The following is the first few sections of a chapter from Android's Architecture Components, plus headings for the remaining major sections, to give you an idea about the content of the chapter.
Room, by default, works with the device’s stock copy of SQLite. This is fine, as far as it goes. However, from a security standpoint, SQLite stores its data unencrypted. Many apps should be considering encrypting their data “at rest”, when it is stored in a database, to protect their users.
Fortunately, as noted in an earlier chapter, Room supports a pluggable SQLite implementation, and so we can plug in a SQLite edition that supports encryption, such as SQLCipher for Android. This chapter will outline how to do this.
There are two pieces to the encrypted-database puzzle: a SQLite implementation with encryption capability, and the “glue code” that allows Room to work with that SQLite implementation.
Since SQLite is public domain, it is easy for people to grab the source code and hack on it. SQLite also offers an extension system, making it relatively easy for developers to add functionality with a minimal number of changes to SQLite’s core code. As a result, a few encryption options for SQLite have been published.
With the help of the Guardian Project, Zetitec released
SQLCipher for Android.
This combines a pre-compiled version of SQLite with Java classes that mimic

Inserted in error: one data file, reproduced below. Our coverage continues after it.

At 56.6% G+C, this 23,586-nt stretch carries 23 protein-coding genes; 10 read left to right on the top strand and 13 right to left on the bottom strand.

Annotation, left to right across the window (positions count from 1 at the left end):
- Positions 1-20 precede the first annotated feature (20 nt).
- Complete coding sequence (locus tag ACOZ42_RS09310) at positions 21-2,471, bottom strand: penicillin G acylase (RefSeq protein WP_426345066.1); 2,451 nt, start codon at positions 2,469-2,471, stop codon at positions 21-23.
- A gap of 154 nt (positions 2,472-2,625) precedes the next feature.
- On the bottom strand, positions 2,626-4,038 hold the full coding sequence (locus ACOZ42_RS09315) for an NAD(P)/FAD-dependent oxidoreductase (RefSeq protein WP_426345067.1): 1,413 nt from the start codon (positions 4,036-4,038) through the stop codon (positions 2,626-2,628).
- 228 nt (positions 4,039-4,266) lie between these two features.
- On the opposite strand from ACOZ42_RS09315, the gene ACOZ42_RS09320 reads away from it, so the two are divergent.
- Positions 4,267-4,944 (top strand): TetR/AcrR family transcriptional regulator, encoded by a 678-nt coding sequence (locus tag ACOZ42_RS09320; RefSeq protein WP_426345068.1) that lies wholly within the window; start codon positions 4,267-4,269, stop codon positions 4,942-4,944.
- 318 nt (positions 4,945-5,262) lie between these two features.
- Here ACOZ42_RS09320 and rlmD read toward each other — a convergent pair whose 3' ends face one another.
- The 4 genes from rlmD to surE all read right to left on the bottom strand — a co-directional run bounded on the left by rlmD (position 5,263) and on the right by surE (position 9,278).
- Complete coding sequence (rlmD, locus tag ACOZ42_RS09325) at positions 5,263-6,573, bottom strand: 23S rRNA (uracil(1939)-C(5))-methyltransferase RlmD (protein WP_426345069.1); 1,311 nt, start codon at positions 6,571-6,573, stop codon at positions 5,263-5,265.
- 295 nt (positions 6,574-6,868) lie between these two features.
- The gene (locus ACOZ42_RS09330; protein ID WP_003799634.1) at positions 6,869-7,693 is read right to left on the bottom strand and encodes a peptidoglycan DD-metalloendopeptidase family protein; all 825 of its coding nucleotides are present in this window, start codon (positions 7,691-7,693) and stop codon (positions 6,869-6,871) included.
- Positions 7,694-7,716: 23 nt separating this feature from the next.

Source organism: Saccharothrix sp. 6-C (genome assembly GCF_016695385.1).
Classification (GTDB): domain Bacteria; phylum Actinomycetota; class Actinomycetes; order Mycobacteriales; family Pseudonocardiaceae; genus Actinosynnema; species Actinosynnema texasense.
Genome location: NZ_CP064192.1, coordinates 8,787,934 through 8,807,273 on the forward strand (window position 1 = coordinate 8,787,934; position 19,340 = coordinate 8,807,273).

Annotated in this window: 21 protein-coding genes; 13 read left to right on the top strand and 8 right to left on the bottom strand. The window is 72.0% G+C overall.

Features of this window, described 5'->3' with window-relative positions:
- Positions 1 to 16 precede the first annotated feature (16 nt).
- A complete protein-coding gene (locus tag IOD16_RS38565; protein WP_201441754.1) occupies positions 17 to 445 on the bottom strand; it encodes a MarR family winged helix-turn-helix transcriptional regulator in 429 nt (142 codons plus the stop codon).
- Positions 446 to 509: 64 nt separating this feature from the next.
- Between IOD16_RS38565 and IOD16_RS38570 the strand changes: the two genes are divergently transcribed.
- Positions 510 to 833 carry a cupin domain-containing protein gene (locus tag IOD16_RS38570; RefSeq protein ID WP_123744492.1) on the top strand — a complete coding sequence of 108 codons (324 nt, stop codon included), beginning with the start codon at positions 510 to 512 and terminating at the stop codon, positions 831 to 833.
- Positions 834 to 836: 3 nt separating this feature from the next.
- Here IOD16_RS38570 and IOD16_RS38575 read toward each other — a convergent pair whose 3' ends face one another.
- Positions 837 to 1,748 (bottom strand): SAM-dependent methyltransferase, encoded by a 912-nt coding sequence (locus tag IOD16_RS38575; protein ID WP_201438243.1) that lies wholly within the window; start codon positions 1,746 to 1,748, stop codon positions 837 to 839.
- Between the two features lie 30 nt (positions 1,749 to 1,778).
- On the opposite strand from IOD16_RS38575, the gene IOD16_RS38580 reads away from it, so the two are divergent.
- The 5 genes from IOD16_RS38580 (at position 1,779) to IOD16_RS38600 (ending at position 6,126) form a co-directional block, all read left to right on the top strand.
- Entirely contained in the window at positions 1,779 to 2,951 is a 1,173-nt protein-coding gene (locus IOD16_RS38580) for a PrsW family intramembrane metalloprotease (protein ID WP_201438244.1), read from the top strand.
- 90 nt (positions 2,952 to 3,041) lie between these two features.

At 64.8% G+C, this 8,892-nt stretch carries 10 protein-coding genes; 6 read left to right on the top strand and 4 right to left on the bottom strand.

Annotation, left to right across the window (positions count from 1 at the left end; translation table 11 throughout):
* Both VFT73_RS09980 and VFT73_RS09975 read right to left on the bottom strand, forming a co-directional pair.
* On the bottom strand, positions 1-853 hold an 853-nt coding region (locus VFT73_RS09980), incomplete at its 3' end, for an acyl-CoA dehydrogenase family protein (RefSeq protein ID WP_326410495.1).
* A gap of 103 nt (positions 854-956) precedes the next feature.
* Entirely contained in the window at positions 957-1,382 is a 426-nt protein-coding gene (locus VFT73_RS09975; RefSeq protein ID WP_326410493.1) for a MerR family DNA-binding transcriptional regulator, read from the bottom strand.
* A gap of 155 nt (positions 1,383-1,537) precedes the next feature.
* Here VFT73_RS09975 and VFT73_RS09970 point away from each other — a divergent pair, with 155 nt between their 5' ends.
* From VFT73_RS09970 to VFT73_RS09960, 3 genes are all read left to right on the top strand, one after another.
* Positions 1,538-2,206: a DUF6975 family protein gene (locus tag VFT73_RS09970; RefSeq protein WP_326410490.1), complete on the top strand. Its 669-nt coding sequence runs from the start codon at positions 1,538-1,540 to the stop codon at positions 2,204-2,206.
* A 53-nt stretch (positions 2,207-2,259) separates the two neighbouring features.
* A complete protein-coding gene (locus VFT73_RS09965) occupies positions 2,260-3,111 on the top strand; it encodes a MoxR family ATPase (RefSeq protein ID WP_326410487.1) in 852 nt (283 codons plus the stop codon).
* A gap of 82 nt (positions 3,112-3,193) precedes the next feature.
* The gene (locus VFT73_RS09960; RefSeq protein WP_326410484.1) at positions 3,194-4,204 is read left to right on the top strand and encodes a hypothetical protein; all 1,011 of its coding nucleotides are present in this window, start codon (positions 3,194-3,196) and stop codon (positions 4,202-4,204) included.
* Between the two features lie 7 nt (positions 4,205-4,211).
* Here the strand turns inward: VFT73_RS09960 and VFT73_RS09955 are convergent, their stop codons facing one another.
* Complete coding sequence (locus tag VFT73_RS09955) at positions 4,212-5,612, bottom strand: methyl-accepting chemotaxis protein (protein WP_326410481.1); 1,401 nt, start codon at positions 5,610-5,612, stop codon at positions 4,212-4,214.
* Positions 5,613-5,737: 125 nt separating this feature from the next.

an old edition of Android’s native SQLite classes (e.g.,
SQLCipher for Android is open source, and if you can live with the increase
in app size due to the native binaries, it is an effective solution.
However, it knows nothing about Room.
To fill that gap, the author of this book has released
CWAC-SafeRoom. This is an
implementation of Room’s pluggable database API to bridge between
Room and SQLCipher for Android. Using SQLCipher for Android then becomes mostly
a matter of a single method call on the
RoomDatabase.Builder to use the
CWAC-SafeRoom code — everything else works as normal.
That being said, at the time of this writing, the latest releases of Room and
the support databse API are both
1.1.0, and CWAC-SafeRoom is
0.4.0. These are early days for both
libraries, and so changes may occur either at the Room or the CWAC-SafeRoom level.
The preview of this section was the victim of a MITM ('Martian in the middle') attack.
The preview of this section is sleeping in.